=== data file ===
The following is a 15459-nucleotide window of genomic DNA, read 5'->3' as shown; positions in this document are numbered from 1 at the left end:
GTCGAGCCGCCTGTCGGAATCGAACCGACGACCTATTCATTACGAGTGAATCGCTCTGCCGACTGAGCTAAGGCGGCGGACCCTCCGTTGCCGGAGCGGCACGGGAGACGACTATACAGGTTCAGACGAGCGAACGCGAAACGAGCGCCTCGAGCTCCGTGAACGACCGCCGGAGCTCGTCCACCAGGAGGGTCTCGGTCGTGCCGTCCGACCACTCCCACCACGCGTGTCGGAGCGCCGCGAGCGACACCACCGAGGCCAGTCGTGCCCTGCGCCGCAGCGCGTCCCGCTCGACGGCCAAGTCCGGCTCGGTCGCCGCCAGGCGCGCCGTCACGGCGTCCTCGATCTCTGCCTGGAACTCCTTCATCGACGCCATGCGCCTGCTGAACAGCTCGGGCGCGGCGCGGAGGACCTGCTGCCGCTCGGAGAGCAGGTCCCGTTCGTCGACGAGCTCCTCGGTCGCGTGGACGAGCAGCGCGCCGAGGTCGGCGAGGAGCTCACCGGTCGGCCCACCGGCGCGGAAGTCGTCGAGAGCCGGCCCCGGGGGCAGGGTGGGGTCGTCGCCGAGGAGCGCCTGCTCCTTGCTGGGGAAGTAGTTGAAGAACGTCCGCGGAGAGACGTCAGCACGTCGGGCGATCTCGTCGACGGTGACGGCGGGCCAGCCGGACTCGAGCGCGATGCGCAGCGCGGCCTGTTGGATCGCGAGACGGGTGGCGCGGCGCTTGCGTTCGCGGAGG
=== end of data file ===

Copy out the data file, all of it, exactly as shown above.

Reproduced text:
The following is a 15459-nucleotide window of genomic DNA, read 5'->3' as shown; positions in this document are numbered from 1 at the left end:
GTCGAGCCGCCTGTCGGAATCGAACCGACGACCTATTCATTACGAGTGAATCGCTCTGCCGACTGAGCTAAGGCGGCGGACCCTCCGTTGCCGGAGCGGCACGGGAGACGACTATACAGGTTCAGACGAGCGAACGCGAAACGAGCGCCTCGAGCTCCGTGAACGACCGCCGGAGCTCGTCCACCAGGAGGGTCTCGGTCGTGCCGTCCGACCACTCCCACCACGCGTGTCGGAGCGCCGCGAGCGACACCACCGAGGCCAGTCGTGCCCTGCGCCGCAGCGCGTCCCGCTCGACGGCCAAGTCCGGCTCGGTCGCCGCCAGGCGCGCCGTCACGGCGTCCTCGATCTCTGCCTGGAACTCCTTCATCGACGCCATGCGCCTGCTGAACAGCTCGGGCGCGGCGCGGAGGACCTGCTGCCGCTCGGAGAGCAGGTCCCGTTCGTCGACGAGCTCCTCGGTCGCGTGGACGAGCAGCGCGCCGAGGTCGGCGAGGAGCTCACCGGTCGGCCCACCGGCGCGGAAGTCGTCGAGAGCCGGCCCCGGGGGCAGGGTGGGGTCGTCGCCGAGGAGCGCCTGCTCCTTGCTGGGGAAGTAGTTGAAGAACGTCCGCGGAGAGACGTCAGCACGTCGGGCGATCTCGTCGACGGTGACGGCGGGCCAGCCGGACTCGAGCGCGATGCGCAGCGCGGCCTGTTGGATCGCGAGACGGGTGGCGCGGCGCTTGCGTTCGCGGAGG